A more worthwhile collection that volume 1, especially in view of the inclusion of "the black knight", but strictly for fans and collectors only.

Review by ZowieZiggy
2 stars Several songs (six as such, and two partially) from this pre-Pendragon collection of songs will make their entry on later works of the band. This recording will please Pendragon maniacs (as I am) but I'm afraid that newbies won't be turned into a fan while listening to these songs.

Some of these belong to their poppish repertoire as "Time For A Change" and "The Mask" (both on what I consider as their weakest album by far : "Kowtow"). On their first excercise "Once Upon Volume One" I mentioned that the vocals were particularly poor. This will be avoided on the second volume, fortunately.

"Whalespeak" is a nice and spacey instrumental track featuring great backing keys and a good guitar solo. The romantic Pendragon aspect is already featured here. But songs as "No More Tricks" and "More Than Just Freedom" are really childish and poorly recorded. "Holiday 89" can only be considered as a short interlude.

Pendragon was rather disreet on the front of new studio albums those days. Between "Masquerade" (1996) and "Believe" (2005) they will only release one album with new material : "Not of this World". So, to keep the fans a bit awake, the band will output lots of live and compilation albums.

My two preferred songs (but they are well known) are "Victims Of Life" and "The Black Knight" of course. They belong to the classic Pendragon repertoire and oustand easily on this album. This version of "The Black Knight" is particularly brilliant. Much better than the one available on "9-15 Live".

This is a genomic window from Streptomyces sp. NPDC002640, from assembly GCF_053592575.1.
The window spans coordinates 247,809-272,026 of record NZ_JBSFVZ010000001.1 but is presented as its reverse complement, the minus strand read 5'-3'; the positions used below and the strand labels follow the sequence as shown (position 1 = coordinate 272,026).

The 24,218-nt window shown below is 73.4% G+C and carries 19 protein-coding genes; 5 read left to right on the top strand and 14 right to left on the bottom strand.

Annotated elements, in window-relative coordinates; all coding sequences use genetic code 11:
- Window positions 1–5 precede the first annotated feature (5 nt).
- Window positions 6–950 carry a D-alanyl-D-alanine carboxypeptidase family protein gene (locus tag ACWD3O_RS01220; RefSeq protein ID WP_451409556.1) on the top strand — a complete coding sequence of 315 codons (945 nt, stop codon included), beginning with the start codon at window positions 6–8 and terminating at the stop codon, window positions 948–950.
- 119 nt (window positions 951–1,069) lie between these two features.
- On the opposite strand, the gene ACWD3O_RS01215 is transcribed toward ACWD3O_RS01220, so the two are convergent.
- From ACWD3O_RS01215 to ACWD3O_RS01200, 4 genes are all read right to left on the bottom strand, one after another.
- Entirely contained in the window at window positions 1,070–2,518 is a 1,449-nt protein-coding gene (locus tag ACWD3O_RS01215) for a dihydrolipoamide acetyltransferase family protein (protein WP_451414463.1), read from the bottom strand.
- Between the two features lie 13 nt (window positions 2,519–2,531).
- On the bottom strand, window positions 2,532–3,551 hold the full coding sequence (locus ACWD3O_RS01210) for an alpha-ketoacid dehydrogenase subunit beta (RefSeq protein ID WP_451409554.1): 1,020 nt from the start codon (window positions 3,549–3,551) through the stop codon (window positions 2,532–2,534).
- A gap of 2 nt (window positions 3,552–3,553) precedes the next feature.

The other numbers are mostly average ("Last Bus Back", "I Walk The Rope", "Sleep", "Valleys") to poor ("Oriental Man")

Even if this album is better than the first volume, my overall rating will be the same. It is rather difficult to consider this work higher than two stars. Maybe that five out of ten would have been more appropriate while only three for volume one. But due to the limitation of the current rating system, both will end up with two stars.

Review by Warthur
2 stars If you liked the first volume you'll like the second one in this series; if you haven't heard it, then be aware that this is an archival release which was originally compiled with the Pendragon fan club in mind. The production is not brilliant on some of the tracks, there's the occasional tape error, and there's the occasional odd decision when it comes to the running order (why isn't The Black Knight at the end?), but if you're keen on Pendragon and want early, unreleased material then you're in luck. That said, anyone interested in exploring Pendragon's output prior to "The World" should get The Jewel or 9:15 Live before they resort to this.